Electoral bonds misinformation debunked: From 'Pak funding' myths to politicians twisting data

Electoral bonds misinformation debunked: From 'Pak funding' myths to politicians twisting data

By: rajini kg&
ankita kulkarni&
March 18 2024

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Electoral bonds misinformation debunked: From 'Pak funding' myths to politicians twisting data

From incorrect data to a false 'Pakistani' link to the electoral bond donations, Logically Facts debunks major claims shared online. (Source: X/Facebook/Modified by Logically Facts)

Weeks before the 2024 Lok Sabha elections in India, the Supreme Court deemed the controversial electoral bond scheme unconstitutional, mandating the State Bank of India (SBI) to unveil the specifics of donations made to political parties via these bonds between April 12, 2019, to March 6, 2024. The SBI compiled and presented the data to the Election Commission of India (ECI), which subsequently published the data on its website.

The disclosure of electoral bond data comes at a crucial time, as the BJP (Bharatiya Janata Party) seeks a third consecutive term in power. The Opposition, particularly the Communist Party of India (Marxist), which had also petitioned the court, criticizes the scheme for its lack of transparency, suggesting it could facilitate the illicit flow of funds into the banking system.

Amid heightened scrutiny of political funding through electoral bonds — particularly concerning the ruling party, which has significantly benefited from the scheme — misinformation around it is rapidly spreading on social media. This includes false assertions about the origins of the donations and incorrect figures quoted by politicians.

Logically Facts has debunked two of these widespread claims.

Home Minister Amit Shah cites incorrect figures

During an interview with India Today, following the release of data on electoral bonds data, Home Minister Amit Shah was questioned about allegations that companies under investigation by the Enforcement Directorate (ED) or the Income Tax Department had purchased electoral bonds. Shah defended the scheme but inaccurately stated, “The Bharatiya Janata Party received electoral bonds worth approximately Rs 6,000 crore. The total bonds issued are Rs 20,000 crore. So, where did the remaining Rs 14,000 crore worth of bonds go?”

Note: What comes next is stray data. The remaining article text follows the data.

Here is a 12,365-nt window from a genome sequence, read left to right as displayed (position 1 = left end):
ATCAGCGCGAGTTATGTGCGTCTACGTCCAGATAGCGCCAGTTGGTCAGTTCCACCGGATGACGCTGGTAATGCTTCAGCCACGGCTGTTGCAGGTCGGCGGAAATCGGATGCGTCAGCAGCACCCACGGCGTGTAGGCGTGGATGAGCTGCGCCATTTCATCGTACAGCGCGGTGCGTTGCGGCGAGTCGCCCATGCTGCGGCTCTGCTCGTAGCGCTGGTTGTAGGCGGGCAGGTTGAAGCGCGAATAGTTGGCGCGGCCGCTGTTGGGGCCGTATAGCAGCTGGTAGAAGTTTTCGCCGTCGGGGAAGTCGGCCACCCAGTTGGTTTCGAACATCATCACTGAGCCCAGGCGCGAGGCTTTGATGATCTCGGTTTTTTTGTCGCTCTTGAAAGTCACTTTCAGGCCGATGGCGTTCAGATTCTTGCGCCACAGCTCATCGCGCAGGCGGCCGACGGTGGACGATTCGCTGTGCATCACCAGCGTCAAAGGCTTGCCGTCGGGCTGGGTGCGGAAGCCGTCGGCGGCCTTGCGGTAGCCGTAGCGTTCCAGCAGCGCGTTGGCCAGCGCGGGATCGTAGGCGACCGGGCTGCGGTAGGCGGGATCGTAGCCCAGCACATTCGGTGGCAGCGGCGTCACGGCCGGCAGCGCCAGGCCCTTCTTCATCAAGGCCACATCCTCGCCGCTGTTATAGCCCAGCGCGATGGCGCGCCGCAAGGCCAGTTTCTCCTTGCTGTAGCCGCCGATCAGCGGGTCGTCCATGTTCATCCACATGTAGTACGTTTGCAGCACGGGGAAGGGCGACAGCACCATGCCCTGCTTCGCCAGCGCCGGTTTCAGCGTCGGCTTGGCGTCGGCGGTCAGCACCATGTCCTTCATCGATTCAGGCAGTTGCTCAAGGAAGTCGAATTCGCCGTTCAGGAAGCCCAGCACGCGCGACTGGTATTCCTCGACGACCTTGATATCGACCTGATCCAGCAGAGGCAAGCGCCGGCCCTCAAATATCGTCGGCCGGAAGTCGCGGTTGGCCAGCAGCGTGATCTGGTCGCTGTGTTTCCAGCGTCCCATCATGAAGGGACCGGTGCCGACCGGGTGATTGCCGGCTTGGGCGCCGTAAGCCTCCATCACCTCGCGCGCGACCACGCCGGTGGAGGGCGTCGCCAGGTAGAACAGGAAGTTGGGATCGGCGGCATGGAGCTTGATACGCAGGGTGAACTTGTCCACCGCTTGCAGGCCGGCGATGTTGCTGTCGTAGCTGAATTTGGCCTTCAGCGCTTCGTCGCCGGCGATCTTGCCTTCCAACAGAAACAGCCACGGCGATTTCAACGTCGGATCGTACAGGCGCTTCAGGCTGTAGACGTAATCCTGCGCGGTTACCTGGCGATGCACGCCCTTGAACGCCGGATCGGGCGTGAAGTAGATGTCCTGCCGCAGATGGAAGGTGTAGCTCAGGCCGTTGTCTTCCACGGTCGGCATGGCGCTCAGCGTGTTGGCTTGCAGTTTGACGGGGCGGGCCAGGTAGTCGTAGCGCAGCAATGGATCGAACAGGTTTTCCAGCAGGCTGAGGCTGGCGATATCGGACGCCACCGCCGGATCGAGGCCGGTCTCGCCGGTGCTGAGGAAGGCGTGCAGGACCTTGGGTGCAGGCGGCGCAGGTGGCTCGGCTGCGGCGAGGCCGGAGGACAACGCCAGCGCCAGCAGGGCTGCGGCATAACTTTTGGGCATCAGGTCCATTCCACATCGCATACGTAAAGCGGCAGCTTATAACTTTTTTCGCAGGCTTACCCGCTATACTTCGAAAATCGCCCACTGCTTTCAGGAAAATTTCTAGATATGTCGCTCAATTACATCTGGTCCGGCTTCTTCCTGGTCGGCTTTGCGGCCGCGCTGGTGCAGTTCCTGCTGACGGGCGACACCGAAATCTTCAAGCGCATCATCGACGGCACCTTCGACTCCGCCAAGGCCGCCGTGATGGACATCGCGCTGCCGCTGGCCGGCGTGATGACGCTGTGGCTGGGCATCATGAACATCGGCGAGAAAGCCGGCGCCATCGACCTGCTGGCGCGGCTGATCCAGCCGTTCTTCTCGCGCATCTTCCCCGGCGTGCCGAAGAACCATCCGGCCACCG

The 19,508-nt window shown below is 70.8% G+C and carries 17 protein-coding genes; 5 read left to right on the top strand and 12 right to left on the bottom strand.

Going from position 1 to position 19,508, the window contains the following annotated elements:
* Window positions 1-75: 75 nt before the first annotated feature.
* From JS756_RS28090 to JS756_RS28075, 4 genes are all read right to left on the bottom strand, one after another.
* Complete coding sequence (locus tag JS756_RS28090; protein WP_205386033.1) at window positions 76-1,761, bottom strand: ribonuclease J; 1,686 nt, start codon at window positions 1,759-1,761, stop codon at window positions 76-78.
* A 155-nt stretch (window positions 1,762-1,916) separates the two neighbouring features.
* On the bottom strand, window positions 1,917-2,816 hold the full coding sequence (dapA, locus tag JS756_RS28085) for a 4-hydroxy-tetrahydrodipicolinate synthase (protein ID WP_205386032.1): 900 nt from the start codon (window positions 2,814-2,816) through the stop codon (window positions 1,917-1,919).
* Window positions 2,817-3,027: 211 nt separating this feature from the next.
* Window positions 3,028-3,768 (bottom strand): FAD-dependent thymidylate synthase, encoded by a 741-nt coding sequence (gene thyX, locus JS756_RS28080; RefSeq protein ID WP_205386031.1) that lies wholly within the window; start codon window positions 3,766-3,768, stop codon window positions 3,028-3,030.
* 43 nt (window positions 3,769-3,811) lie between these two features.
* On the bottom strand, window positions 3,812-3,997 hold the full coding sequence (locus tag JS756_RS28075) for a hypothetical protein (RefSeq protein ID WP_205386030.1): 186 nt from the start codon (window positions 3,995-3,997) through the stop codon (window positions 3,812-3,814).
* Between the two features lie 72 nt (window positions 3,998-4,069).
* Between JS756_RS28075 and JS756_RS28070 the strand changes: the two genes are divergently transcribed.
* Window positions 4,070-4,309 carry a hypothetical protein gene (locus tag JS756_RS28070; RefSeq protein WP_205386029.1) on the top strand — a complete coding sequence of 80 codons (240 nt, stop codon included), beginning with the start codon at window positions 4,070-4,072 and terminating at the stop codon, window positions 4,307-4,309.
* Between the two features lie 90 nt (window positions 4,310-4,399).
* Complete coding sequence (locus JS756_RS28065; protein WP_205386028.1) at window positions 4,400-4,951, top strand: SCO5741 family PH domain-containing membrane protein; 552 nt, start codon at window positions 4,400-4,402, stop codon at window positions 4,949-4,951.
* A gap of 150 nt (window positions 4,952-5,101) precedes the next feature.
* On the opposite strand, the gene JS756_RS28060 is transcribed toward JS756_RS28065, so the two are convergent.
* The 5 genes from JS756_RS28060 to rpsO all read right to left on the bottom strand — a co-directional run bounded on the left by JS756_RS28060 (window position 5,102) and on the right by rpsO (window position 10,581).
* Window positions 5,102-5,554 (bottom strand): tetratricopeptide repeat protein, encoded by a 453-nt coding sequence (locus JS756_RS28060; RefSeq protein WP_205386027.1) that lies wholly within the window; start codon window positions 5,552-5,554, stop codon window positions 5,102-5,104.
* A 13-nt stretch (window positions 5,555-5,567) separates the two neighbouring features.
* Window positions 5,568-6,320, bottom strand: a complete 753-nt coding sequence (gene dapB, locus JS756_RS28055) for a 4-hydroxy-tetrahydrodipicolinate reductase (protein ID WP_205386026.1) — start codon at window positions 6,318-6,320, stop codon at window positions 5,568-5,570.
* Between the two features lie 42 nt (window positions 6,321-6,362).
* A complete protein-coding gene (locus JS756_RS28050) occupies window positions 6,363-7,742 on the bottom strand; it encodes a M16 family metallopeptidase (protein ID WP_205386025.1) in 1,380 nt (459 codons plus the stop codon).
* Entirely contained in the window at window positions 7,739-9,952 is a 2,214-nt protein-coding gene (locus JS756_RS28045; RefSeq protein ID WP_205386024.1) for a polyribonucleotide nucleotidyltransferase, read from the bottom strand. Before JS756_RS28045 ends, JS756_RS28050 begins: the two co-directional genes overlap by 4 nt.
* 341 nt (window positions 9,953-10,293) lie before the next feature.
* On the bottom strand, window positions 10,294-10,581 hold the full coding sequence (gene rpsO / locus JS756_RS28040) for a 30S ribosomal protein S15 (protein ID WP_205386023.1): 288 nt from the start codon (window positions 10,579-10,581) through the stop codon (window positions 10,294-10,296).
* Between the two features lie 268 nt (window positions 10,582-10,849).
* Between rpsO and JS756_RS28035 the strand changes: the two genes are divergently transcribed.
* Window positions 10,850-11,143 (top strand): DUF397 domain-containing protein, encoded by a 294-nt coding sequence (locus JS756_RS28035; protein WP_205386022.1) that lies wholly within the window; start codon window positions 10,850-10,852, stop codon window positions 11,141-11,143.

Moreover, Shah's allocation of electoral bond receipts to other parties was incorrect. He claimed that the Trinamool Congress received Rs 1,600 crore, the Indian National Congress Rs 1,400 crore, Bharatiya Rashtra Samithi Rs 1,200 crore, Biju Janata Dal Rs 775 crore, and the Dravida Munnetra Kazhagam Rs 639 crore through electoral bonds.

BJP's RP Singh quoted these same figures in his statement to the media regarding the data.

However, despite Shah’s claims, data from the Election Commission, incorporating information from 30 phases of bond issuance — of which only the initial 25 phases were available through party audit forms by March 14—tells a different story.  

A collaborative investigation by Newslaundry, Scroll, and The News Minute under ‘Project Electoral Bond’ reports that Rs 16,492 crore worth of bonds were redeemed by 25 political parties between March 1, 2018, and January 2024, with the BJP receiving Rs 8,252 crores, not the Rs 6,000 crore Shah stated.

The report further states that the Indian National Congress received Rs 1,952 crore, the Trinamool Congress obtained Rs 1,705 crore, Bharatiya Rashtra Samithi Rs 1,408 crore, Biju Janata Dal Rs 1,020 crore, and the Dravida Munnetra Kazhagam secured Rs 677 crore, figures that vary from the ones cited by Shah.

The consortium has reported that while the data on how much money political parties have received is complete, the data of who purchased bonds worth Rs 4,002 crore (between March 1, 2018, and April 12, 2019) has not been disclosed. 

A false ‘Pakistan’ link

Another widely shared claim on social media asserts that a company called 'HUB Power Company,' purportedly a Pakistan-based entity, purchased electoral bonds worth approximately Rs 95 lakh in April 2019, just after the 2019 Pulwama attack. Some posts suggested the funds were directed to the Congress party, while others indicated they went to the BJP.

Screenshot 2024-03-19 160134A screenshot of the viral post. (Source: X/Modified by Logically Facts)

However, these claims are incorrect. A 2018 press note from the Department of Economic Affairs stated that only Indian citizens or entities incorporated in India are eligible to purchase electoral bonds. It is important to note that foreign companies can buy electoral bonds through their Indian entities. 

Anjali Bharadwaj, co-convenor of Satark Nagrik Sangathan, a group advocating for transparency and accountability in governance, told Logically Facts that a 2016 amendment to the Foreign Contribution Regulation Act (FCRA) allows foreign companies registered in India to acquire electoral bonds through their Indian subsidiaries.